“Janel Mueller and Joshua Scodel are to be applauded for making a genuinely new contribution to the field, by rising to the considerable challenge of a comprehensive edition of Elizabeth’s translations. These two handsome volumes complete a set begun by the Collected Works of Elizabeth (edited by Mueller with Leah S. Marcus and Mary Beth Rose in 2000) and the accompanying volume of source materials, Autograph Compositions and Foreign Language Originals (which appeared from Mueller and Marcus in 2003). The four volumes together will not only grace any bookshelf, but will engender much fruitful discussion: not only of Elizabeth, who may now take her place as a significant and accomplished early modern author; but also of translation, as an important literary art of the period which we are perhaps still only beginning to take as seriously as we should.”

Helen Hackett | Journal of the Northern Reniassance

“With the publication of these two volumes, University of Chicago Press has now made available in modern English all of the writings of England’s Queen Elizabeth. . . . A detailed introduction accompanies each text, and the voluminous notes identify classical and biblical references and comment on Elizabeth’s handling of her sources. The translations span Elizabeth’s entire life, from age 11 to near the end of her reign. The subjects that she chose to translate, and the nuances of her translations, provide a remarkable window into the political, religious, and philosophical concerns of this fascinating monarch. These are invaluable texts for anyone interested in Elizabethan history or literature. . . . Highly recommended.”


"[These volumes] will not only grace any bookshelf, but will engender much fruitful discussion: not only of Elizabeth, who may now take her place as a significant and accomplished early modern author; but also of translation, as an important literary art of the period. . . . For Elizabeth, her translations were evidently a place where she not only honed her impressive linguistic and literary skills but also thought through political issues. . . . For us, this important publication will enable significant re-assessment of a Queen whom we thought we already knew so well."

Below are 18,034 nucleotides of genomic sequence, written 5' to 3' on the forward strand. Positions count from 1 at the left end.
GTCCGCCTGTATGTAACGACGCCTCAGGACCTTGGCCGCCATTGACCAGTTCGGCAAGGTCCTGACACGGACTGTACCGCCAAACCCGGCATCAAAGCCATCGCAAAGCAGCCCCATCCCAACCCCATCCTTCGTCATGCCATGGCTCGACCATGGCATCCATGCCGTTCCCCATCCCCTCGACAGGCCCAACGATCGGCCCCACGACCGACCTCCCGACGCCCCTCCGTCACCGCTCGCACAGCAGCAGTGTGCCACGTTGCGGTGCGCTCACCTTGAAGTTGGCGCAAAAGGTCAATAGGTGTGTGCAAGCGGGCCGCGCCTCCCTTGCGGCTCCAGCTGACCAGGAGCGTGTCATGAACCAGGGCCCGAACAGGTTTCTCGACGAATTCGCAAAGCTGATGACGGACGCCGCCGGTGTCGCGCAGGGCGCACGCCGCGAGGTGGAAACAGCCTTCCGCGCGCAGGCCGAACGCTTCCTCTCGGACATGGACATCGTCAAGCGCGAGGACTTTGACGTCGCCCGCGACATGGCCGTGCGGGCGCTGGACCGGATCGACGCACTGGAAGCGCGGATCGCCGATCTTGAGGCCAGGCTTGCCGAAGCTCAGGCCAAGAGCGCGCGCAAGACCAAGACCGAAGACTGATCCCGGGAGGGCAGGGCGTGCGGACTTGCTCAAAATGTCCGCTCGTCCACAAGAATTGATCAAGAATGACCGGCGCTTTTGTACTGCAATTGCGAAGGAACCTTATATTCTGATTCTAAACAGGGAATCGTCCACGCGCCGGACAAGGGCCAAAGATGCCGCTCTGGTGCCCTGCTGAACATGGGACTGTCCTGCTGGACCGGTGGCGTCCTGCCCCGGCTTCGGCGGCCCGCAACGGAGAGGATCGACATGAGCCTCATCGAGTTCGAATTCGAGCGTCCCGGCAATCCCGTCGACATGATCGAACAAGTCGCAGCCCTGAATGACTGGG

Helen Hackett | Journal of the Northern Renaissance

Table of Contents

List of Illustrations
General Introduction
I          1544: Marguerite de Navarre’s Le Miroir de l’âme Pécheresse
II         1545: Katherine Parr’s Prayers or Meditations
            Dedicatory Letter
            Latin Translation
            French Translation
            Italian Translation
III        1545: John Calvin’s Institution de la Religion Chrestienne, Chapter One
IV        1547: Bernardino Ochino’s “Che Cosa è Christo”
            Elizabeth’s Latin Translation
            Editors’ English Translation
V         1563: Elizabeth’s Sententiae
VI        Pre-1558–1580s: Elizabeth’s Book Inscriptions

VII       ca. 1567: Seneca’s Epistulae Morales 107
VIII      ca. 1579: Cicero’s Epistulae ad Familiares 2.6
IX        ca. 1589: Choral Ode from Hercules Oetaeus
Appendix 1: Translation Ascribed to Elizabeth of Francesco Petrarch’s Trionfo dell’Eternità, Lines 1–90
Appendix 2: The Reliability of Nugae Antiquae as a Source for Translations Ascribed to Elizabeth
Index of Names


MLA: MLA Prize for a Scholarly Edition